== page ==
Common mistakes when wanting to change organizational culture are: thinking that publishing a code of conduct is enough; explaining and coercing; only doing a communication campaign with posters, etc.; and giving employees a (communication) training or a team-building session.
One of the challenges you as leader are faced with is getting changes done in your organization. Especially influencing organizational culture, which is an arduous task, and many an attempt fails to bring about the desired cultural change. So why is that? And more importantly: how can you influence your coworkers in such a way that you increase the probability the desired changes are actually effectuated?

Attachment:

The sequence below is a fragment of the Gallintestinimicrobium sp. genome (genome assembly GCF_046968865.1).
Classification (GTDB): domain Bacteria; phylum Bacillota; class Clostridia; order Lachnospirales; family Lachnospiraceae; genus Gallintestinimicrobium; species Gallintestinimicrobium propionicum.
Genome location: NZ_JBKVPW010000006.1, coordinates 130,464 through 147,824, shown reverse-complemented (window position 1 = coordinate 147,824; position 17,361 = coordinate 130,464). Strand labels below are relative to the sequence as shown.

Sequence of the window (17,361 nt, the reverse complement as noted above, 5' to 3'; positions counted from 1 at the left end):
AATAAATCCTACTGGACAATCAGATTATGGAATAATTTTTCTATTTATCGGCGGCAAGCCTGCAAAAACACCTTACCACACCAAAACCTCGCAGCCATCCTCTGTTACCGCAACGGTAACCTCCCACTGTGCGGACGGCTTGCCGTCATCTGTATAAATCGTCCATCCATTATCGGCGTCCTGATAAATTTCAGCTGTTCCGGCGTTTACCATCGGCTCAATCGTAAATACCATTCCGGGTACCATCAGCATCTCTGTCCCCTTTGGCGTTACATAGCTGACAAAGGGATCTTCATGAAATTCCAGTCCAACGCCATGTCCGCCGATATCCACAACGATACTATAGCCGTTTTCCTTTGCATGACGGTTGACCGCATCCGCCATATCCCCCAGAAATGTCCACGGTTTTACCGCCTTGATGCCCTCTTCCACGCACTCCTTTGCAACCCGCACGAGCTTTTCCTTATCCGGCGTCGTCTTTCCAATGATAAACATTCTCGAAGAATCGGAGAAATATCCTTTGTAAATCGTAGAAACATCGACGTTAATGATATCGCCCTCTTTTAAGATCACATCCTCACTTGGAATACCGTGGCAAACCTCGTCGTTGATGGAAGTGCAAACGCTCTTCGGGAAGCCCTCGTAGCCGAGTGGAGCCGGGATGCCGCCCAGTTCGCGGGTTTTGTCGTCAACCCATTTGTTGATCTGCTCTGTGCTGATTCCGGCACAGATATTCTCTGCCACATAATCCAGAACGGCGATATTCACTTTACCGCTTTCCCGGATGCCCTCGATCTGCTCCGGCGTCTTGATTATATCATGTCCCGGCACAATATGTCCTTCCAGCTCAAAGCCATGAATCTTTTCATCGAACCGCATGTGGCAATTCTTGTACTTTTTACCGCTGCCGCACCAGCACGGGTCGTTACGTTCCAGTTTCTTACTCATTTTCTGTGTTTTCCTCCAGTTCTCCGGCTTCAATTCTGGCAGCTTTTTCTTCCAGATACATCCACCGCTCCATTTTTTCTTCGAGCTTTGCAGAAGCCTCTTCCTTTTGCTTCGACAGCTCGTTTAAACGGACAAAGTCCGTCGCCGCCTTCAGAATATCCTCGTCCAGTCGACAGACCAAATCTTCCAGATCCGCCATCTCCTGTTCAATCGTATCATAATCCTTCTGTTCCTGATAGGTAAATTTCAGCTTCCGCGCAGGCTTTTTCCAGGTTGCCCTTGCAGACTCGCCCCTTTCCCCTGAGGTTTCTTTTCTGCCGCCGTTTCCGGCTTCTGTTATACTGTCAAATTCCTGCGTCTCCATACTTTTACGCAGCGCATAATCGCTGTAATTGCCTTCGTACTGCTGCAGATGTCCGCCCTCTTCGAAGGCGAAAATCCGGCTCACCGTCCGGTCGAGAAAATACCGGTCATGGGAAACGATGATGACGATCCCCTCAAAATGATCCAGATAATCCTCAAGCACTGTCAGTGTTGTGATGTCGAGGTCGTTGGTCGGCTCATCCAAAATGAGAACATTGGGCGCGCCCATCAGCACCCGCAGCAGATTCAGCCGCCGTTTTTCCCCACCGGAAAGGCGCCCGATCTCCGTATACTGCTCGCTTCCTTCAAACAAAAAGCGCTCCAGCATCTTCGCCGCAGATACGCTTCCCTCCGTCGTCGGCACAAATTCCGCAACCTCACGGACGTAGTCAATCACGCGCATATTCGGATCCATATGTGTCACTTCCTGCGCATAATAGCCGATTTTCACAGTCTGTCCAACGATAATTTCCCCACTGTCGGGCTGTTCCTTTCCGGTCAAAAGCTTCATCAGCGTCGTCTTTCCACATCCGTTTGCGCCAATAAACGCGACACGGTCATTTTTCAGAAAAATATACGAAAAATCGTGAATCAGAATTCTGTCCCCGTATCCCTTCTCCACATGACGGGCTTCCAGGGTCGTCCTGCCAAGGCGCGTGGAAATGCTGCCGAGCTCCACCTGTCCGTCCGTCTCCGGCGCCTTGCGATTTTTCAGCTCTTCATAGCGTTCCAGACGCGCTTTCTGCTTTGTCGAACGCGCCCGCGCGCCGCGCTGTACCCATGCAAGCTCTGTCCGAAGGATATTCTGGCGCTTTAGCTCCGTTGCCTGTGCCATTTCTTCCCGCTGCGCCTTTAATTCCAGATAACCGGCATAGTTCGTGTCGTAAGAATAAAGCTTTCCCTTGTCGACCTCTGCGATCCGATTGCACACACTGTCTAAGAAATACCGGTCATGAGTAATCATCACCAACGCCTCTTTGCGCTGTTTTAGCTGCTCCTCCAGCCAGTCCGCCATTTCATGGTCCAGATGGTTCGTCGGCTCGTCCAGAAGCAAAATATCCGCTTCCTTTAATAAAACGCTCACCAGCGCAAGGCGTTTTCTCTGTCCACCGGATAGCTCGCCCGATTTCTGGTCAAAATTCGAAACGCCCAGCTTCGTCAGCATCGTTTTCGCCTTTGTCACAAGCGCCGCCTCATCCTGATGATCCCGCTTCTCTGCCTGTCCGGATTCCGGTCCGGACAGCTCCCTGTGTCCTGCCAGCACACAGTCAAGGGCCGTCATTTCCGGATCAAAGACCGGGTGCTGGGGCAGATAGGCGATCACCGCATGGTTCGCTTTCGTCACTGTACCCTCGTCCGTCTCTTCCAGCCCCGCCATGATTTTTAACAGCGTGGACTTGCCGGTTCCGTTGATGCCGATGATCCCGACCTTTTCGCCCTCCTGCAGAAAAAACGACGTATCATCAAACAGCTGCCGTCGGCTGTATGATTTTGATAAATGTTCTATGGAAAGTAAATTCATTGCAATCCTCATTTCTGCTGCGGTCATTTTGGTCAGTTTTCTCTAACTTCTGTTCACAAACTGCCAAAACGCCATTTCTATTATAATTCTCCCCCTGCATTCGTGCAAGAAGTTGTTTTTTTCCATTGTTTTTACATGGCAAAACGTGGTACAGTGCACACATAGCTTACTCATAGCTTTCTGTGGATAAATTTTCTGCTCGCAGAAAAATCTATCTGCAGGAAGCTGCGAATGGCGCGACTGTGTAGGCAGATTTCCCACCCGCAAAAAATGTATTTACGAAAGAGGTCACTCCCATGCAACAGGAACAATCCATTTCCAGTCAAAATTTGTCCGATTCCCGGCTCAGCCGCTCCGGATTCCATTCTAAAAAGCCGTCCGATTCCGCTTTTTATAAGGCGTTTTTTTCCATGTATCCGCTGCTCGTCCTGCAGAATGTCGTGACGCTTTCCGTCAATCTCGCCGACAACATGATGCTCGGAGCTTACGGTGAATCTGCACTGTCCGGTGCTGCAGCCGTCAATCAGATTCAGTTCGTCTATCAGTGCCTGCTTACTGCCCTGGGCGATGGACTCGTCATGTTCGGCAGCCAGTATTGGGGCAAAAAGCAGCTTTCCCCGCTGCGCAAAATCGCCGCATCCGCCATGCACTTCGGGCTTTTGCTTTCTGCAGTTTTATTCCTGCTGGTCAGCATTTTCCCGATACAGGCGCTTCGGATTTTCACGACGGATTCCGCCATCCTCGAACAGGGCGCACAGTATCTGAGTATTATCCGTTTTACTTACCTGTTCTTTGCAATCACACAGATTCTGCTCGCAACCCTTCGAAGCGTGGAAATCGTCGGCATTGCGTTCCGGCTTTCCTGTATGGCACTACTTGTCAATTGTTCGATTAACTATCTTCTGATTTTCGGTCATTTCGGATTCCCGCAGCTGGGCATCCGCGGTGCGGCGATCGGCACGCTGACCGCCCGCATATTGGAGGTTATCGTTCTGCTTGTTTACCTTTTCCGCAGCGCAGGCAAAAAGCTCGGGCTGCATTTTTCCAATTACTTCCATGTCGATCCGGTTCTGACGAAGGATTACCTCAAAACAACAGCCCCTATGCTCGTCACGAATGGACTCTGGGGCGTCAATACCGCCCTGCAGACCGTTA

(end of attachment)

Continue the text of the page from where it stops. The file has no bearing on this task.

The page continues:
As an organization, as a leader, sustainable performance is key to build and maintain an excellent organization. Sustainable performance means coworkers do excellent work without falling into the traps of burnout or workaholism. Sustainable performance means your organization efficiently and effectively provides quality products and services, is blessed with low absenteeism and low staff-turnover. All of this is good for the bottom line.
Predicting behaviour is an interesting enterprise and is one of the kingpins of the study of psychology. In this article we will use a model proposed by Alan Watkins (2013), adapted and slightly adjusted to fit the terminology generally used in the field of psychology. In his model, behaviour is like the roof of a building, and the building represents the person’s behavioural skills. People generally think that possessing the necessary skills is enough to demonstrate appropriate behaviour. However, merely having a skill does not guarantee that it will be used.